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  #1  
Old 13th January 2017, 07:21 PM
earlscott3 earlscott3 is offline
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Join Date: Jan 2017
Location: Daegu, South Korea
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Post Ungrouped Members

I have 4 members that are R-M269 and one unidentified member.

My issue is there are 11 different R-M269 groups listed that exist:
R-M269(1a),(1b), (2a),(2b),(3),(5a),(5b),(5c),(8),(9a) and (9b).

How do I determine where the 4 ungrouped members go into on the 11 R-M269 groups?

I reviewed each member and did not see anything that described them but as R-M269. Unless I did not look in more detail.
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  #2  
Old 13th January 2017, 08:23 PM
The_Contemplator The_Contemplator is offline
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Groupings are decided by the project admin. The admin can decide what are the groupings going to be and how to group the members in them. So the groups you mention must be of an existing project whose admin made those groups.

Are you taking over a project whose previous admin is no longer active? If so, you can get rid of all the subgroups that person left and make new ones. The admin decides.

If it is a surname project, you can group based on members that match. So group A all match with each other, group B all match with each other, group C matches no one yet, etc.

You can also group based on the Y tests you know they need. Say group A members match each other, but there are a few Y12 members who match them but could just be a coincidence at that level. You can split those off into a group and make a note in the group title that they should consider upgrading.

If there are very few members in the project, you can even leave them all ungrouped until there are enough for you to clump together.

EDIT: I just saw your other thread. Now I see you are a co-admin. If the admin is active, they should know how they have been grouping members. Only that person will know as it was something they decided on. If they are not active, you might need to decide if you get rid of his groupings and make your own, or just keep them and add those who match with the existing groups.

Last edited by The_Contemplator; 13th January 2017 at 08:30 PM.
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  #3  
Old 13th January 2017, 08:35 PM
earlscott3 earlscott3 is offline
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Join Date: Jan 2017
Location: Daegu, South Korea
Posts: 3
Post R-M269 Group

I looked at the Y-DNA results and the R-M269 is a very large group that for whatever reason was divided into the 11, I would call sub-groups 1a thru 9b.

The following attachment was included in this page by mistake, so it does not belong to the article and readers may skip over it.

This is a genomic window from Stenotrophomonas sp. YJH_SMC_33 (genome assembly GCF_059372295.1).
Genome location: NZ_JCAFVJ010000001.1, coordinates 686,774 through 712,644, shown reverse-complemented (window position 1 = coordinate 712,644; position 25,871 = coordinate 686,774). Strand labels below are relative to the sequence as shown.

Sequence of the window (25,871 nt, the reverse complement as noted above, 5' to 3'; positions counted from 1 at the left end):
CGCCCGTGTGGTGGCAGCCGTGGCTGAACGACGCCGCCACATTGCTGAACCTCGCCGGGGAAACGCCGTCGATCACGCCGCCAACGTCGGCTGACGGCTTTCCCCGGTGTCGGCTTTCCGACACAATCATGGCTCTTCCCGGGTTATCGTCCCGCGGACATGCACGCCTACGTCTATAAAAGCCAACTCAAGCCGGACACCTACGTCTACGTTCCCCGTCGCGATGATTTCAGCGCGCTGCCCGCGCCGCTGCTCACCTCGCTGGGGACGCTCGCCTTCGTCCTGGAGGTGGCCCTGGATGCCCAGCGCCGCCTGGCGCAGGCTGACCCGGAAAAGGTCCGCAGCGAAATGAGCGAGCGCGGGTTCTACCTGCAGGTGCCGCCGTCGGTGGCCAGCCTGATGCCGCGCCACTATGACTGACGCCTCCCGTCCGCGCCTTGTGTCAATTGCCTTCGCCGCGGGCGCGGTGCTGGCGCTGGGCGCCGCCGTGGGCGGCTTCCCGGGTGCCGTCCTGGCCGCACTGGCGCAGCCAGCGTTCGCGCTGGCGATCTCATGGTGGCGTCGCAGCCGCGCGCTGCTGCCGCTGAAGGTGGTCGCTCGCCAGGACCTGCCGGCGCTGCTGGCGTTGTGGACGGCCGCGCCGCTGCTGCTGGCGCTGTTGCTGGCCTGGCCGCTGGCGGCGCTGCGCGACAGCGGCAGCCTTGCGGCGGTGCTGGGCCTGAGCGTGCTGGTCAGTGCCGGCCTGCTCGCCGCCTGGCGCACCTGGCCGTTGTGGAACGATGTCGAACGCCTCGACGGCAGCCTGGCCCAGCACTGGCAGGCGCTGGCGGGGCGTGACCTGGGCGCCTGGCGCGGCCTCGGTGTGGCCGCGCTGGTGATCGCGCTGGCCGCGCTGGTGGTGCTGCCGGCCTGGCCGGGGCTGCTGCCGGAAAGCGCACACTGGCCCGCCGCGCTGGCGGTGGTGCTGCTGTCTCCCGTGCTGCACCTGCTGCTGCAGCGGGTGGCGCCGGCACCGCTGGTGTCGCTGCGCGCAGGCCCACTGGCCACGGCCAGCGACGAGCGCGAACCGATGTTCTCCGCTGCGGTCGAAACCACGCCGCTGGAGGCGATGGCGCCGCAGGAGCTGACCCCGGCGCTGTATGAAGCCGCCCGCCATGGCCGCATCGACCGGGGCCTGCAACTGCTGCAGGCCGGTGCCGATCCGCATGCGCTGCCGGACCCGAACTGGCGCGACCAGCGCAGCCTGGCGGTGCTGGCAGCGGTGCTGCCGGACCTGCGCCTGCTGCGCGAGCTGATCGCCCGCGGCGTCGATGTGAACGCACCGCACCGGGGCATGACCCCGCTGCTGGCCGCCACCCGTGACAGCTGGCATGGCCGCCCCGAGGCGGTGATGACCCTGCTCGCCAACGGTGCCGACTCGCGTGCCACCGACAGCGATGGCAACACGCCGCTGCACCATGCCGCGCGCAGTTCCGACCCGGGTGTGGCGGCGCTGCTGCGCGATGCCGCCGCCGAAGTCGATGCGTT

I have tried to email the main admin but get no responses.

I would not want to dismantle all these sub-groups just to put them all into one group. The other thing is I have 4 additional ungrouped R-M269 members that need to be grouped!

Thank you for the fast reply.
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  #4  
Old 13th January 2017, 09:14 PM
The_Contemplator The_Contemplator is offline
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Again, remember that these groups were made up by the admin. The admin could have had a simple or complex method for grouping the members.

Do this, look at the members of each group and look for patterns. Maybe the ones that have the same ancestor A are in group 3 or whatever. Look at how closely their results match. In fact, in the GAP, use the colorized version of the results to get a better visual on what differences members have within groups.

Another way of of doing this is pick one of the groups. Pick one of those members, look at their Y-DNA matches. You will probably find the other members of the same subgroup in the match list of that member.

In the GAP, go to Project Administration > Member Subgrouping. Maybe the admin has notes on each subgrouping that will give clues.
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  #5  
Old 13th January 2017, 09:25 PM
MMaddi MMaddi is offline
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If it's a surname project, The_Contemplator may be right that he grouped the members based on paper trail genealogy or similar test results or a combination of the two.

I'm a co-administrator for one of the large R-M269 subclade projects (R1b-U106), so I'm familiar with how and why your project's absentee administrator may have decided on what basis to create the subgroups that he did create. If you give me a link to the project's results table, I'll take a look. I may be able to come up with an answer and maybe see, based on the results, where he may have erred or perhaps give you some tips on which members should be grouped together.
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